The following checklists were created in collaboration with professionals in the industry to help guide and direct those transitioning to different roles in dance and performing arts. DDP has, so far, facilitated the creation of these guides for burgeoning choreographers and stage managers, as well as those looking to break into international work.

Choreographer Survival Skills Checklist

As told to DDP by Stephanie Martinez

December 17, 2019 Northfield, Illinois Dance Data Project ® (DDP) today released a checklist of “Choreographer Survival Skills,” which has been compiled by award-winning choreographer Stephanie Martinez, the subject of DDP’s latest “Meet the Choreographer” blog. From inception to touring, Martinez generously shares her decades of experience in working with dancers, companies, musicians and others. This comprehensive list of what is required to protect artistic integrity, preserve legal rights and garner the resources required to produce a successful work is available here, in the Resources section of the DDP website or in Martinez’s “Meet the Choreographer” feature, here.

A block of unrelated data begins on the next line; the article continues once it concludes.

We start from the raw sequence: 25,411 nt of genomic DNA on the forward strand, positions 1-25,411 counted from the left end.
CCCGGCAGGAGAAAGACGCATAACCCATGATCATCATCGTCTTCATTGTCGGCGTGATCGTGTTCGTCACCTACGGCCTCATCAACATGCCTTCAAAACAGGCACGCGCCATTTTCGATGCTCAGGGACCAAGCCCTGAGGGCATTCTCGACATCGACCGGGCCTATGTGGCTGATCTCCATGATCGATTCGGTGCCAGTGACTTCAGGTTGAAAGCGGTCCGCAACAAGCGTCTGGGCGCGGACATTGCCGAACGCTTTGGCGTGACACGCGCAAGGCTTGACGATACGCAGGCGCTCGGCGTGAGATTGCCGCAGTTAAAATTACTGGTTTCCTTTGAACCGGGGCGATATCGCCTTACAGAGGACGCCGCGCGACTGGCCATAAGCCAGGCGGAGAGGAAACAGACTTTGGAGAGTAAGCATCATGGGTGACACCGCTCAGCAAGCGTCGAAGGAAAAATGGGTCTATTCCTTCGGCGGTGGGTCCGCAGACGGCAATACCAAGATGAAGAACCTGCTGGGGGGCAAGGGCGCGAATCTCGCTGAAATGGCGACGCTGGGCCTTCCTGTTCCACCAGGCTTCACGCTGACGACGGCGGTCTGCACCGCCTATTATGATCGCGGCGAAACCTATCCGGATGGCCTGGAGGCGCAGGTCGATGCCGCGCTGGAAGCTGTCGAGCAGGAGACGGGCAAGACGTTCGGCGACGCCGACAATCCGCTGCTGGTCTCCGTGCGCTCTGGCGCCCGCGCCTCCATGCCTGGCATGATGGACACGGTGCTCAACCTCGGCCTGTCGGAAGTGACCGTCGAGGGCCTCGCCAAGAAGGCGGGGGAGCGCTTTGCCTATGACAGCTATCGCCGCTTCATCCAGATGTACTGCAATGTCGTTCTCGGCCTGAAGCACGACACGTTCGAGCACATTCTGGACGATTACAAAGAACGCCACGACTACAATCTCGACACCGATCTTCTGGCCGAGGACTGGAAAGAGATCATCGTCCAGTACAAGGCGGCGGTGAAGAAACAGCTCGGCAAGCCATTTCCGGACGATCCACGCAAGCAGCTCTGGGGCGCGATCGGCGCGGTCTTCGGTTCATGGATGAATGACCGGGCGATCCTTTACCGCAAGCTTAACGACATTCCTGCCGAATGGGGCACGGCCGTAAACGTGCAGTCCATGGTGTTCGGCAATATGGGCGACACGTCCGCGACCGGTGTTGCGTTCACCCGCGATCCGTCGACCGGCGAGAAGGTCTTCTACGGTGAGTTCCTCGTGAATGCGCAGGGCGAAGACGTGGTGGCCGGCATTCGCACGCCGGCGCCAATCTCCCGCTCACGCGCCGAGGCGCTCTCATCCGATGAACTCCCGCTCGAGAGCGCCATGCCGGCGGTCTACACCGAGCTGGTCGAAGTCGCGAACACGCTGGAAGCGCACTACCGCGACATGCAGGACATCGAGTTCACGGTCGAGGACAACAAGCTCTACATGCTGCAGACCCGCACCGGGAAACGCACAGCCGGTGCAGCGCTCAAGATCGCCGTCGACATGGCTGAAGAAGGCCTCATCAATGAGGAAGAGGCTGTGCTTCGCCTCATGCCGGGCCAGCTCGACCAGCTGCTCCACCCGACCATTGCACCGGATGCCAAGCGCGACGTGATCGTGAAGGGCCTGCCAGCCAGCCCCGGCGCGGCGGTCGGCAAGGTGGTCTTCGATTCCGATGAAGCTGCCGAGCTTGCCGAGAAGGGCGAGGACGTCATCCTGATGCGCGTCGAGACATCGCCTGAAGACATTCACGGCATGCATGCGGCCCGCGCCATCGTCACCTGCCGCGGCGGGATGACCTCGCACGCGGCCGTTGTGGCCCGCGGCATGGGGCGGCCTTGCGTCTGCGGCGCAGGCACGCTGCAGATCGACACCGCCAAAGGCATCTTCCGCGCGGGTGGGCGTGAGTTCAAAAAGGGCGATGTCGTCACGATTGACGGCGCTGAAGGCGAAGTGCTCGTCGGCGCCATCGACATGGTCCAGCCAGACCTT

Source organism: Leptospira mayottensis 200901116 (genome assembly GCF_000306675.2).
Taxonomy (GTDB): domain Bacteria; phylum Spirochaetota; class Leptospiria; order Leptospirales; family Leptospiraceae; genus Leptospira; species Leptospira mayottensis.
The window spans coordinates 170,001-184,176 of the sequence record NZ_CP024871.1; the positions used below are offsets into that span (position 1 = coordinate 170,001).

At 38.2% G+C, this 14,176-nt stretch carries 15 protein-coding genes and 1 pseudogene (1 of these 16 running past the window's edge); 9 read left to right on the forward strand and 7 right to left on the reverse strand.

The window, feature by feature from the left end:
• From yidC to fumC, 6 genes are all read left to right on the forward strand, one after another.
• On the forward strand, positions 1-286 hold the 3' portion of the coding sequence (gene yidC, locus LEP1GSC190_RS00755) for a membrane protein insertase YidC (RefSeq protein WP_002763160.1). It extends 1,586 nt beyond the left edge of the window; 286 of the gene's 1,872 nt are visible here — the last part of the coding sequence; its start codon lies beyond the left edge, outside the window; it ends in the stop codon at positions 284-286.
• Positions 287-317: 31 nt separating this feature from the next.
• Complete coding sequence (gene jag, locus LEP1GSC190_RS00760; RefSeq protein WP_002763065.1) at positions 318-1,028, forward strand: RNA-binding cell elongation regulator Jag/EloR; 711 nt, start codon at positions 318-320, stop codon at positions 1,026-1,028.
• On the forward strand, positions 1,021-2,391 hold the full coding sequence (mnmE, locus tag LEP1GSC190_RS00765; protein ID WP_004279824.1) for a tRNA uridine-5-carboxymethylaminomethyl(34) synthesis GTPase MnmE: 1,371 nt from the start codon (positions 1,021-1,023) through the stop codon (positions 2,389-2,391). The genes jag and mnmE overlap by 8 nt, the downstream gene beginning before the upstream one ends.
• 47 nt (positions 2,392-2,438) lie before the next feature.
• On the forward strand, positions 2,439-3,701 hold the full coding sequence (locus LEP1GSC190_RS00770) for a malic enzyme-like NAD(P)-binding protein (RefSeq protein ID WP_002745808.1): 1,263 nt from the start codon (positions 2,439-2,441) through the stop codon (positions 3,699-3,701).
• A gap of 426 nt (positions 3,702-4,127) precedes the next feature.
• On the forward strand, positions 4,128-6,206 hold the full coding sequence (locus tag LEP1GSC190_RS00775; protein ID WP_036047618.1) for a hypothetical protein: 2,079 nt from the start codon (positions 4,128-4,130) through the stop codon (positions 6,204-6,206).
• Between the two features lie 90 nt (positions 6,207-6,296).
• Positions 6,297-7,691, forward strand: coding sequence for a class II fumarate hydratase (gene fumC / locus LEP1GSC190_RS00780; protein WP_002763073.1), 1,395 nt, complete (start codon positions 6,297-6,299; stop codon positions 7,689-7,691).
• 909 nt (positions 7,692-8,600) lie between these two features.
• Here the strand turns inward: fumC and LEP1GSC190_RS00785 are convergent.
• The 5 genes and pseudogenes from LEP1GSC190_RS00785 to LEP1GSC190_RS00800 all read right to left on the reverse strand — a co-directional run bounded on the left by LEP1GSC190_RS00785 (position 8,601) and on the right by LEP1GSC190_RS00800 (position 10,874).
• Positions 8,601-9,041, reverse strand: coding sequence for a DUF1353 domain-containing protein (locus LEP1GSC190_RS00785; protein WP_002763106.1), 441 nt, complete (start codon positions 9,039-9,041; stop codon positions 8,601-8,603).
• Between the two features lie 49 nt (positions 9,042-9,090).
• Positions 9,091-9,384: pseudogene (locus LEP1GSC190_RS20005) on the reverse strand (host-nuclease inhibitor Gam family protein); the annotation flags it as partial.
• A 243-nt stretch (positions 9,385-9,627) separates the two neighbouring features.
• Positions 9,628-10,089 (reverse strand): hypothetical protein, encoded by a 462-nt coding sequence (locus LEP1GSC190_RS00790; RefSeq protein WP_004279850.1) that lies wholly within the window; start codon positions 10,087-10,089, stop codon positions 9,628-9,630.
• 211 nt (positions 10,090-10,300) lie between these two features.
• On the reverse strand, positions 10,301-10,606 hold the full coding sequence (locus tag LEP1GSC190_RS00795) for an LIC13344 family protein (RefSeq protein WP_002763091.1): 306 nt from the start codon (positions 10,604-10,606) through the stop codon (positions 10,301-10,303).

Martinez is a celebrated Chicago dance artist with over 30 years professional performing experience. Her 2009 choreographic debut, AviMar, for Luna Negra Dance Theatre’s 10th anniversary season, instantly secured her status as a sought-after dancemaker. Among significant work at Universities, Martinez has created works for Thodos Dance Chicago, Same Planet/Different World, Ron De Jesus Dance, Elements Contemporary Ballet, Chicago Dance Crash, and Visceral Dance Chicago. In 2010, she assisted Broadway legend Ann Reinking in setting the Fosse Trilogy on Thodos Dance Chicago, as well as Daniel Ezralow, choreographer of Broadway’s Spiderman: Turn off the Dark, in remounting his celebrated work, Pulse, for Company C Contemporary Ballet in San Francisco. Martinez received a Winning Works: Choreographers of Color award in 2014 from Joffrey Ballet. Martinez’s work Bliss! will premiere in Joffrey Ballet’s main season after its world premiere in a Chicago Symphony Orchestra and Joffrey collaboration in early 2019.

Working Towards a Global Market

As told to DDP by Assis Carreiro